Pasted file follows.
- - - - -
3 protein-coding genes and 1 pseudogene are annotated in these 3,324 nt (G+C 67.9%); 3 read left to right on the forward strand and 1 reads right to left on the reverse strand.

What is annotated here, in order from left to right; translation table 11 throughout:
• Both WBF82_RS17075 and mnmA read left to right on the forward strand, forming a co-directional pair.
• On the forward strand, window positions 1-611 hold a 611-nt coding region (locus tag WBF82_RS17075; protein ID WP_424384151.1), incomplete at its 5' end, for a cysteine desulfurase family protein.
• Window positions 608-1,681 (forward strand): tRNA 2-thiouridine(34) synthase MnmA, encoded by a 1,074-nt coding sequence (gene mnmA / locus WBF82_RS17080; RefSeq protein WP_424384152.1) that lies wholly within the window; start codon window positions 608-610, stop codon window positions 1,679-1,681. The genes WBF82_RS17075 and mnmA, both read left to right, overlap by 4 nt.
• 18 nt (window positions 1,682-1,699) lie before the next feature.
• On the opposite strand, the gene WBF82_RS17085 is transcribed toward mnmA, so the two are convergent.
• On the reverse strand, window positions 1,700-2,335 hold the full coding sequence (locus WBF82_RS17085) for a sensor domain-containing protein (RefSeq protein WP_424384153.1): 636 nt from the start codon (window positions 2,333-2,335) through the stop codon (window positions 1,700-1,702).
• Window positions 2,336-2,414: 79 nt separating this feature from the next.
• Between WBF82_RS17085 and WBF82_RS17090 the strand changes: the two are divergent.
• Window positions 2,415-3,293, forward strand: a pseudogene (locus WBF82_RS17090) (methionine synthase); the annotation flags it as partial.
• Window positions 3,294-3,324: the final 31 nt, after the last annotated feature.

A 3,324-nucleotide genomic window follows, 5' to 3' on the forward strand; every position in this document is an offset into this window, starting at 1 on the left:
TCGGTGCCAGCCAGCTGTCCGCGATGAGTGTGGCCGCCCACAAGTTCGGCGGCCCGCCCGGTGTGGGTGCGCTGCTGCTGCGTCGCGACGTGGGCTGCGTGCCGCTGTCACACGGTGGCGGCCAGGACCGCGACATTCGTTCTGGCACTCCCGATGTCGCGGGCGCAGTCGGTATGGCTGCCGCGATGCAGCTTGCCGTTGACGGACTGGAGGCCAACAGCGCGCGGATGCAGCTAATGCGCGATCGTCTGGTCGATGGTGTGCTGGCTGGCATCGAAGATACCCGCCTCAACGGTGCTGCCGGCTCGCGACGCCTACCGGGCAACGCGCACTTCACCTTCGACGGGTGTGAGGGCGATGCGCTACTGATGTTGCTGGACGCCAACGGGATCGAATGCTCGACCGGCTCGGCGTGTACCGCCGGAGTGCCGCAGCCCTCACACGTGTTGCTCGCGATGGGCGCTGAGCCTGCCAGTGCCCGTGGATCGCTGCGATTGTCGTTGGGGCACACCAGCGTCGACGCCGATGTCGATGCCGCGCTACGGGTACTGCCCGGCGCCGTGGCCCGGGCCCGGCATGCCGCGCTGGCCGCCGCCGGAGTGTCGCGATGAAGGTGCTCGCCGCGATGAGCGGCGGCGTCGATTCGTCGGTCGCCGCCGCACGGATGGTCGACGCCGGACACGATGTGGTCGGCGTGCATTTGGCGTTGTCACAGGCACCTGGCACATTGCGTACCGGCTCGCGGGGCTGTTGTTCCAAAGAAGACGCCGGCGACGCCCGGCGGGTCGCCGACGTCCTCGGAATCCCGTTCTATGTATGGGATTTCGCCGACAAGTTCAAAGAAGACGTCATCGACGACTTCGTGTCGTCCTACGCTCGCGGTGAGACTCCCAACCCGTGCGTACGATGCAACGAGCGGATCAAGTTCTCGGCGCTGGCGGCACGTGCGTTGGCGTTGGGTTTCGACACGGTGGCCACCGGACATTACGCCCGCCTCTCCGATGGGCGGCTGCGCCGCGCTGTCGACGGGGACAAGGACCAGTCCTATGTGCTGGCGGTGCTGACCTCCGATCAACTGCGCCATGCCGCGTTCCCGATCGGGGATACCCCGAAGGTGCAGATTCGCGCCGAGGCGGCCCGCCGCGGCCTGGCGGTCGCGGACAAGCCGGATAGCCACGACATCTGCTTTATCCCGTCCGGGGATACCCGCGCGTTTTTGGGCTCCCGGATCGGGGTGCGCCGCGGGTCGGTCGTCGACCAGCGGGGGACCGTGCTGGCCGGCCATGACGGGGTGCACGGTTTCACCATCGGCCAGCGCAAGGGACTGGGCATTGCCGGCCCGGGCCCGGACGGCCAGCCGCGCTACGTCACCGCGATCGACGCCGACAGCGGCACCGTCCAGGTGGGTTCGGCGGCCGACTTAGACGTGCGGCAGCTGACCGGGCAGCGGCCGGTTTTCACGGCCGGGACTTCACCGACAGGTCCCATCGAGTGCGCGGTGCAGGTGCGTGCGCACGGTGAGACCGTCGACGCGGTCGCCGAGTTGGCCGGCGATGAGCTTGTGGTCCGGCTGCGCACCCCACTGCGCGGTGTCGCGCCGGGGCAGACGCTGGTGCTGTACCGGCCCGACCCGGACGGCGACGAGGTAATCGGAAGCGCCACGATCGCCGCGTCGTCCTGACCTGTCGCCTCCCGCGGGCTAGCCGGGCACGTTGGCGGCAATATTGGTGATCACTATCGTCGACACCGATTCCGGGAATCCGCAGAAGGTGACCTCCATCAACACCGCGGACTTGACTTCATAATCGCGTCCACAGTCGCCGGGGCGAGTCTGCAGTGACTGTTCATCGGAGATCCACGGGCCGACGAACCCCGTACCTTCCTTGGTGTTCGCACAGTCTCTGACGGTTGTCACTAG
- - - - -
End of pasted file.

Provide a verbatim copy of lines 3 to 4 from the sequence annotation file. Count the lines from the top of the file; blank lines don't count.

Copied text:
• Both WBF82_RS17075 and mnmA read left to right on the forward strand, forming a co-directional pair.
• On the forward strand, window positions 1-611 hold a 611-nt coding region (locus tag WBF82_RS17075; protein ID WP_424384151.1), incomplete at its 5' end, for a cysteine desulfurase family protein.